Depending on who the Phillies select as their new GM, closer Billy Wagner might be sticking around, writes the Philadelphia News’ Marcus Hayes.
Billy Wagner received the Phillies’ latest, best offer yesterday when agent Bean Stringfellow drove from Richmond to visit Wagner’s alpaca farm outside Charlottesville, Va.
He wouldn’t say exactly what it was, but acknowledged that it met or came close to most of his current demands: 3 years for $30 million, all guaranteed money, with a full no-trade clause.
“They made a nice offer. It’s the one we expected would be the first offer,” said Wagner, whose price tag went from $24 million at the All-Star break to $27 million after the break, then rose to $30 million when the season ended.
The Phillies’ previous offer, delivered in person by president David Montgomery and assistant general manager Ruben Amaro Jr. 7 days before, was thought to be less than $22 million of guaranteed money; Wagner wasn’t interested.
“This time, they made a legitimate offer,” Wagner said. “It’s one you definitely look at. Sarah [his wife] and I will take a few days and look at it.”
He wants to test free agency. He wants to know who the Phillies’ new general manager will be, and be assured that the new GM will bolster the bullpen in front of Wagner (above). And he’d love it if the new GM turns out to be former Astros GM Gerry Hunsicker, who traded Wagner to the Phillies after the 2003 season.
“This is a positive step, but I’ve never been a free agent. You finally get to pick a place you want to go,” said Wagner, 34, the best of a glut of closers hitting the market next month – a market rife with rich buyers such as the Red Sox, Mets and Phillies.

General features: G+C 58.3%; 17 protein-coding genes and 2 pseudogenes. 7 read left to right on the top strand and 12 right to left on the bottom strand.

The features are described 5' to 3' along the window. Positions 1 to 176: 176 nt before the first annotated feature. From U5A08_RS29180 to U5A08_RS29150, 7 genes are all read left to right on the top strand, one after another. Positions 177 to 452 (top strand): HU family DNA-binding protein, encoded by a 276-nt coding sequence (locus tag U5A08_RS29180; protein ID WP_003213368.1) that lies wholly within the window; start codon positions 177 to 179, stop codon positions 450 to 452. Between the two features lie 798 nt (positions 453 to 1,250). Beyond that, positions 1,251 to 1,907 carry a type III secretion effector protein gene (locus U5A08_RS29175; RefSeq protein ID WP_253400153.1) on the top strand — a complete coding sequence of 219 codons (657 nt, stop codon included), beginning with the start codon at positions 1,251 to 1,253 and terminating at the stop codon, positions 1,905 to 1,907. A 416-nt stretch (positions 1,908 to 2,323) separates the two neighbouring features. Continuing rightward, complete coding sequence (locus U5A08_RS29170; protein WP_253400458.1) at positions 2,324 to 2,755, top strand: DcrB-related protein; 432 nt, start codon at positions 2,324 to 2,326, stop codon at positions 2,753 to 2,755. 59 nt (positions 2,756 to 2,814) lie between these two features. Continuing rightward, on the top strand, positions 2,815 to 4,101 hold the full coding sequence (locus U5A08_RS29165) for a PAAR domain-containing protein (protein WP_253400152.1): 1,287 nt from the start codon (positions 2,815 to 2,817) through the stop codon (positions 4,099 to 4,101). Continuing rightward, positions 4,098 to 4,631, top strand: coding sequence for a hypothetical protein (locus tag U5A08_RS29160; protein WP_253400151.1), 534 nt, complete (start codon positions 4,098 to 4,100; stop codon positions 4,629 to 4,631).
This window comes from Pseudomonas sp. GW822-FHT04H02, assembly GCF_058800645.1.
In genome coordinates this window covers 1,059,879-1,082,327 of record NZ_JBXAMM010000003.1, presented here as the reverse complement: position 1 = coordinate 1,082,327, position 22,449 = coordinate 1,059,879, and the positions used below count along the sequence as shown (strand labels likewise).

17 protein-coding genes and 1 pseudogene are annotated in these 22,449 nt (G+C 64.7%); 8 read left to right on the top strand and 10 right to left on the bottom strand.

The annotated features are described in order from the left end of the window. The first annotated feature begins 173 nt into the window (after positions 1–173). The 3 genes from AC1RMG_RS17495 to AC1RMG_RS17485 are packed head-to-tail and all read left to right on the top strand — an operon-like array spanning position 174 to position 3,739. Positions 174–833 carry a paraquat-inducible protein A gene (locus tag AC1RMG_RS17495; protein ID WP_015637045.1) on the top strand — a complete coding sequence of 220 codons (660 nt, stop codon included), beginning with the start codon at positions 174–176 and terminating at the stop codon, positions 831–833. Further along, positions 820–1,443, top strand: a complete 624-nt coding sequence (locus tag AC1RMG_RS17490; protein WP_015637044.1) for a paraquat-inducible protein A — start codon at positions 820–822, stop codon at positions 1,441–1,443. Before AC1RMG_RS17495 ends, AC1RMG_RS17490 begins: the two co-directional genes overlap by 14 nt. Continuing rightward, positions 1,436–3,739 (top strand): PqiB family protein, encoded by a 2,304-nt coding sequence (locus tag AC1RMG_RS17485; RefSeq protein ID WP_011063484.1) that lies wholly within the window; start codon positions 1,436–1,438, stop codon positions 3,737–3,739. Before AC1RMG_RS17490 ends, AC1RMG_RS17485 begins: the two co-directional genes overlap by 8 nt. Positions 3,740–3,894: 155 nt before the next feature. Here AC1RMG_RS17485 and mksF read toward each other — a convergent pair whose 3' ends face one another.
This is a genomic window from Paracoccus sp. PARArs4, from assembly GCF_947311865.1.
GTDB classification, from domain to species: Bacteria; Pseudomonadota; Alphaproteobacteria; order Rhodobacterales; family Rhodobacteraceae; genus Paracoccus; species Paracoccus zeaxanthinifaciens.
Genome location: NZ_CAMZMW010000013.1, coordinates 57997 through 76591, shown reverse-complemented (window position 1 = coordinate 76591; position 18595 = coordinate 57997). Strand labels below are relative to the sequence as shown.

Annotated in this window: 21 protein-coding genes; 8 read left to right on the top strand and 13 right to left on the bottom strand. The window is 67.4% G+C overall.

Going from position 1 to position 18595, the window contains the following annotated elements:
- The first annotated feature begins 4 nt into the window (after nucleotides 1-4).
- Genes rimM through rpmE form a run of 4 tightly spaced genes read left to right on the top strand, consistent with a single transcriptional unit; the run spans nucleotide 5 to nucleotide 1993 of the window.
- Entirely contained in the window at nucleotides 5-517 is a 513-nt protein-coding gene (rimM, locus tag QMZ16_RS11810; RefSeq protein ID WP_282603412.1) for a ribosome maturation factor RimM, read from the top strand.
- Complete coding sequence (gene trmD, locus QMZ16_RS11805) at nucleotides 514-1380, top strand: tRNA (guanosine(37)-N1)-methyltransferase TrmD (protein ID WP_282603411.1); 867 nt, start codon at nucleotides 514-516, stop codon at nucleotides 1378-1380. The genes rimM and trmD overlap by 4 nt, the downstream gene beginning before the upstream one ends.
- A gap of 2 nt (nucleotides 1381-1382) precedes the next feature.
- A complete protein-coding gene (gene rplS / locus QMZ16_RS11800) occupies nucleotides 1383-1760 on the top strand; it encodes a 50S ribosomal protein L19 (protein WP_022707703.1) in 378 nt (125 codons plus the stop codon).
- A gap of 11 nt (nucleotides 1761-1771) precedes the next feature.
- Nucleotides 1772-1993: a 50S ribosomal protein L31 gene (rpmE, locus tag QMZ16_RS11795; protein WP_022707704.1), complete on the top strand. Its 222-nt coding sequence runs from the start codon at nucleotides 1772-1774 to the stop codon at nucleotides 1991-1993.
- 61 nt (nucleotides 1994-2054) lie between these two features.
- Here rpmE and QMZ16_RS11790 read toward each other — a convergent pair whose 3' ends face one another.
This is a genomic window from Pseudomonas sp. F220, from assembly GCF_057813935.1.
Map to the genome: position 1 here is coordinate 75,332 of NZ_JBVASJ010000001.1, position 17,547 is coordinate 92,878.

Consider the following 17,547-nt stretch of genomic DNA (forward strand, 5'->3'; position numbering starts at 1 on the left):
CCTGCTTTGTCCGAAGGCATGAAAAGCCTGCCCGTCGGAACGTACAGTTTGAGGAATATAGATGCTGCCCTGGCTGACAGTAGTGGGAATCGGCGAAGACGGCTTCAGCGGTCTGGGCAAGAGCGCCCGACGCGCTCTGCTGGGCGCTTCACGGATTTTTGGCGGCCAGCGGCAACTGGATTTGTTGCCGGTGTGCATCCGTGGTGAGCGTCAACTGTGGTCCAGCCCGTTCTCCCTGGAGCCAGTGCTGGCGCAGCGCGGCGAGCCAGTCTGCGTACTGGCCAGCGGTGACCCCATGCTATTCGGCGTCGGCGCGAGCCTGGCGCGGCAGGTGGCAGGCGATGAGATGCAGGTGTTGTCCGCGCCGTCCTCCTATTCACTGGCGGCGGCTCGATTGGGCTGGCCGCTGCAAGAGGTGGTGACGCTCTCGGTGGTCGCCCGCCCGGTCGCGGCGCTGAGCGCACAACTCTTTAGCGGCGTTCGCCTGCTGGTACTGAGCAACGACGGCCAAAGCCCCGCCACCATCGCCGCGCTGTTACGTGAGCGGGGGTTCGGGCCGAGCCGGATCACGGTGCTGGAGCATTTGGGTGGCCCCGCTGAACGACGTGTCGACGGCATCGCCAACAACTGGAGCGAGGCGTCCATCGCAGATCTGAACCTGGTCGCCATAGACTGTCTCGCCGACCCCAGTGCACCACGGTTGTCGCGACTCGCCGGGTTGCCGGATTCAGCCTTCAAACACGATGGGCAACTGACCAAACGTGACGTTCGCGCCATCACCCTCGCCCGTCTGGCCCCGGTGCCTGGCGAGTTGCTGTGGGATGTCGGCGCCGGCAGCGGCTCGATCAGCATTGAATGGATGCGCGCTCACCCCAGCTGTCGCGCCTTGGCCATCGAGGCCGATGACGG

He wants to see exactly who will be back in Philadelphia, too. The Phillies gave him pedigreed setup men the last two seasons in Tim Worrell and Ugueth Urbina, both of whom were complemented by Ryan Madson.
Worrell is gone. Urbina is under investigation in his native Venezuela for an altercation after a party held in his honor last weekend. Amaro yesterday said the Phillies, who are interested in re-signing Urbina if they don’t re-sign Wagner, would have no comment until they knew more about the incident. Regardless, Urbina, who usually is a closer, has said he won’t return to the Phillies as a setup man.
League sources indicate that the Phillies plan to move Madson from the bullpen, where he has spent his first two seasons, and make him a starter, most likely to replace enigmatic talent Vicente Padilla. The Phillies are not expected to offer arbitration to Padilla. Madson probably would join 2001 first-round pick Gavin Floyd in the back of the rotation.
Wagner wants to make sure that he likes that rotation and, more important, that he has bullpen protection. He figures Hunsicker would supply that if the Phillies hire him.
“I love Gerry. That would encourage me,” said Wagner, who acknowledged that he and Hunsicker “butted heads” when Wagner was an Astro. Wagner, however, has always maintained that Houston owner Drayton McLane, not Hunsicker, was the reason Wagner complained. Hunsicker reportedly left the Astros after last season because of McLane, too.
Unmentioned by Hayes are the Atlanta Braves, who will probably take a long look at available relievers in this offseason.